Xbox boss Phil Spencer isn’t quite ready to predict a fully Netflix-like future for video games.in a Interviewed by The New York TimesThe head of Microsoft’s gaming division said the retail market “continues to experience strong growth.”
“So let’s make sure we offer our customers a choice between subscriptions and deals,” he said.
Regarding Microsoft’s efforts in cloud streaming, Spencer agrees it’s a bit like Netflix, but is quick to note that buying games individually is a “traditional part of gaming,” not something he plans to phase out. It also doesn’t make sense to do so, as Game Pass’s rapid growth still hasn’t put it ahead of retail game purchases.
“Transactions are bigger than subscriptions,” Spencer said. “Subscriptions are growing faster just because it’s relatively new. With Game Pass, we were one of the first movers in that space. But the transaction business is very big. We still sell physical discs.”
Xbox Game Pass and its related sibling, PC Game Pass, are a little conundrum for me. On the one hand, it makes sense to suggest that everyone take advantage of the $1 introductory offer and spend a month playing as much co-op and single-player as possible. Even at its regular price of $10 a month, a Game Pass subscription is a good deal if you play a lot of games, and the PC version includes over 400. On the other hand, I feel a little bit like I’m writing a confession to my future self, and he’s going to look back at this one day because he’s having a hard time understanding how we could be so stupid that subscribing to a library of games replaces buying video games.
While cloud streaming doesn’t appear to be replacing downloaded games anytime soon — Google’s Stadia revolutionized gaming, and Segway revolutionized walking — many powerful companies still see this as the future, including Microsoft.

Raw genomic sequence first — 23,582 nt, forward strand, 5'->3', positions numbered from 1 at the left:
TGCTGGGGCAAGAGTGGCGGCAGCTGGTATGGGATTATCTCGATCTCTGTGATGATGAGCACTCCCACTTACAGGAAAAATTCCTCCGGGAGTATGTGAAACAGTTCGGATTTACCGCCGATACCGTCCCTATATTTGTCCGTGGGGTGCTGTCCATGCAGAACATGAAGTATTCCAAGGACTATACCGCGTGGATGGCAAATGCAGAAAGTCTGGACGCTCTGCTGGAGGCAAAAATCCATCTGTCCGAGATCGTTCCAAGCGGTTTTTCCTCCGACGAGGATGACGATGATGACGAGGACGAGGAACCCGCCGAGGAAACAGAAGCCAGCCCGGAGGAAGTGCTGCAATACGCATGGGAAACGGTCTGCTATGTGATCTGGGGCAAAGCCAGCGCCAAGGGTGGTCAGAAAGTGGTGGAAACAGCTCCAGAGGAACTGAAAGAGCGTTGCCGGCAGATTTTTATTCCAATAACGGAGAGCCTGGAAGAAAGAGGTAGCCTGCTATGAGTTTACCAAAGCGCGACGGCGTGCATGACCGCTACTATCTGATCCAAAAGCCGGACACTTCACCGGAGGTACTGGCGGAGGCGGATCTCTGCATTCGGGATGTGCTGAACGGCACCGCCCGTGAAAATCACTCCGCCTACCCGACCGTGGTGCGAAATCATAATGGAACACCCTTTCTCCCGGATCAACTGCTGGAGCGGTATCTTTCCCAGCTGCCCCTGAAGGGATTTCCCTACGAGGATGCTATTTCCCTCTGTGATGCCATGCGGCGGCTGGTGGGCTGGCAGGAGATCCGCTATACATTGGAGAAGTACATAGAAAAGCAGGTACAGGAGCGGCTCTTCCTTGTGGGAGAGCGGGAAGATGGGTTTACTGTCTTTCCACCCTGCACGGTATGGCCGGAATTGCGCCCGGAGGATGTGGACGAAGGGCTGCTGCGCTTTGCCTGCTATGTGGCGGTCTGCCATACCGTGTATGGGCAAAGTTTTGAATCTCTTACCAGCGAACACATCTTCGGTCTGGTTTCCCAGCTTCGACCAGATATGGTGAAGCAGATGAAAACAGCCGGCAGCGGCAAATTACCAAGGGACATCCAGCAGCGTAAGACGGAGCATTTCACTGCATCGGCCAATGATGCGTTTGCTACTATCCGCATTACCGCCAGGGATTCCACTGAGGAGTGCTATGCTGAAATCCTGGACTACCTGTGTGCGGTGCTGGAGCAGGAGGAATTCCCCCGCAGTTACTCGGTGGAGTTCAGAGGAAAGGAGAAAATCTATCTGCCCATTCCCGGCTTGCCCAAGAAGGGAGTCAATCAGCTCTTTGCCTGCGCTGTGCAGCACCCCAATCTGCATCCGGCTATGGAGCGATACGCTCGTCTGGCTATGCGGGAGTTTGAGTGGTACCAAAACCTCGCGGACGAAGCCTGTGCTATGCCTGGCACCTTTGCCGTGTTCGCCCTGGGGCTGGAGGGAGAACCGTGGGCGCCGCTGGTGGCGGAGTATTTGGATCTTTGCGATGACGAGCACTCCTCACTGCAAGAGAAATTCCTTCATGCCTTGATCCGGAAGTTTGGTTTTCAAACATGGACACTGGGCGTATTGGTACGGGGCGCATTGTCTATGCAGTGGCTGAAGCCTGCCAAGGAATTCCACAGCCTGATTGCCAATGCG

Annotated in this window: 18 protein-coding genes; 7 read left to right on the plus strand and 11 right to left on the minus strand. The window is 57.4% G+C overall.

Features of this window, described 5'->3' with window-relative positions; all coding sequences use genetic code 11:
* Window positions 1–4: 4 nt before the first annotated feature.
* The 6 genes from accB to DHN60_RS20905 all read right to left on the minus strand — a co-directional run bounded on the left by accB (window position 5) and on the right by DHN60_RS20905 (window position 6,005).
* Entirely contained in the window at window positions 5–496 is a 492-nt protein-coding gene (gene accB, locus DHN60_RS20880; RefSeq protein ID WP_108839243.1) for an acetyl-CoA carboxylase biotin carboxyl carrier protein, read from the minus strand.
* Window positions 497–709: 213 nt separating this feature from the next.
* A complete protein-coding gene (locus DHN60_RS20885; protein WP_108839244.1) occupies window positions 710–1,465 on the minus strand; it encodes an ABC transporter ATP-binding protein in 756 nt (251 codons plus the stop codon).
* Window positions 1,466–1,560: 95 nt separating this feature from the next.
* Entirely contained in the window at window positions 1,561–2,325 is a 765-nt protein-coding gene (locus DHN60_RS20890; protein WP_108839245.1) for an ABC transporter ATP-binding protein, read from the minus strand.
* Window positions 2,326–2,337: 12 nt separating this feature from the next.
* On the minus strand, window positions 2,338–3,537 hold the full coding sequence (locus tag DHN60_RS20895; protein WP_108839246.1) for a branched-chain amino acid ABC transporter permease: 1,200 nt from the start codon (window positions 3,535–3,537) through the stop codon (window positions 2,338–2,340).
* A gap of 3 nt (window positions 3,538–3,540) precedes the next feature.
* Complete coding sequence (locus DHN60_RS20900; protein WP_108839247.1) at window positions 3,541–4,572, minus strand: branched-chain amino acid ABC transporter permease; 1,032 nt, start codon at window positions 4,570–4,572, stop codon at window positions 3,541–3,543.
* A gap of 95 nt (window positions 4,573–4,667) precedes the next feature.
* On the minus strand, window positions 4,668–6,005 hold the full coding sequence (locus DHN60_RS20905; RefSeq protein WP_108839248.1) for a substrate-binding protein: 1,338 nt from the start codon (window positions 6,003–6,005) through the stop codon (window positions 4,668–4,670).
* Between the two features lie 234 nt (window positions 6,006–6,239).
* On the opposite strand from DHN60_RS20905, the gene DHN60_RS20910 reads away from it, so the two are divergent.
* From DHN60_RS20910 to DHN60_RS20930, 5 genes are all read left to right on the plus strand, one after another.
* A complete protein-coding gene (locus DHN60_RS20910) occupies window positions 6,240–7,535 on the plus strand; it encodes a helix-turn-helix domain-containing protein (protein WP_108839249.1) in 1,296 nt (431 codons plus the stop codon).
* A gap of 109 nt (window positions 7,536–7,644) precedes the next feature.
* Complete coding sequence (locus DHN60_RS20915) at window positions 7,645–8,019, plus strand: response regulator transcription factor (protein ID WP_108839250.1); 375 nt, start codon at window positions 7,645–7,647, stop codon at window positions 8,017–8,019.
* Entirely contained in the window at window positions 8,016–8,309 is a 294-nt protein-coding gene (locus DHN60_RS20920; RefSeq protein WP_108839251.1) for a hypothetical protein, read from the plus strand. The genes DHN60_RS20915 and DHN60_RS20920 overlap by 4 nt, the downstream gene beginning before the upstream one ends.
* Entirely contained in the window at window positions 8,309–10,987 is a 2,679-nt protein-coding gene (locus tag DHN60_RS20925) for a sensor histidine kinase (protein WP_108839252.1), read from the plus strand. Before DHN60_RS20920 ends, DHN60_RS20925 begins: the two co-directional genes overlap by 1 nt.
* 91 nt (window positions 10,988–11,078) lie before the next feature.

“I think cloud is critical,” Spencer said. “And Netflix obviously has the cloud. Amazon has the cloud. Google has real cloud capabilities.”
In this regard, Spencer thinks Microsoft has an advantage because it already knows how to make games in addition to cloud streaming technology.
“But without content, community, and cloud, I think it’s time to get into games — you can see that in what Netflix is doing,” he continued. “I think what they’re doing is smart. They’re buying some studios. They’re learning the creative process of interactive entertainment. I think it’s a really smart way for them to get into the space. For us, we’re a lot, a lot. It just started years ago.”
Makes sense! New World was Amazon’s first hugely successful game, and it took years of trying. Meanwhile, Microsoft released a ton of hit games last year: Halo Infinite, Forza Horizon 5, Age of Empires 4, Psychonauts 2, I can’t forget Deathloop because Bethesda and Arkane are both Microsoft now company, it still feels weird.
I agree that Microsoft is leading the way in subscriptions and cloud gaming, so it’s nice to hear Spencer say the old ways are still here now. However, I’m not sure I fully trust him. Given that we’ve gotten to the point of calling it “traditional,” will your old game purchases really survive the next two decades? I’m not sure.
Spencer touched on a number of other topics in a wide-ranging interview with The New York Times, including Activision Blizzard and the allegations of sexism it faced (“Xbox’s history is not spotless”) and ideas about the so-called “metaverse.”you can read or listen interview here.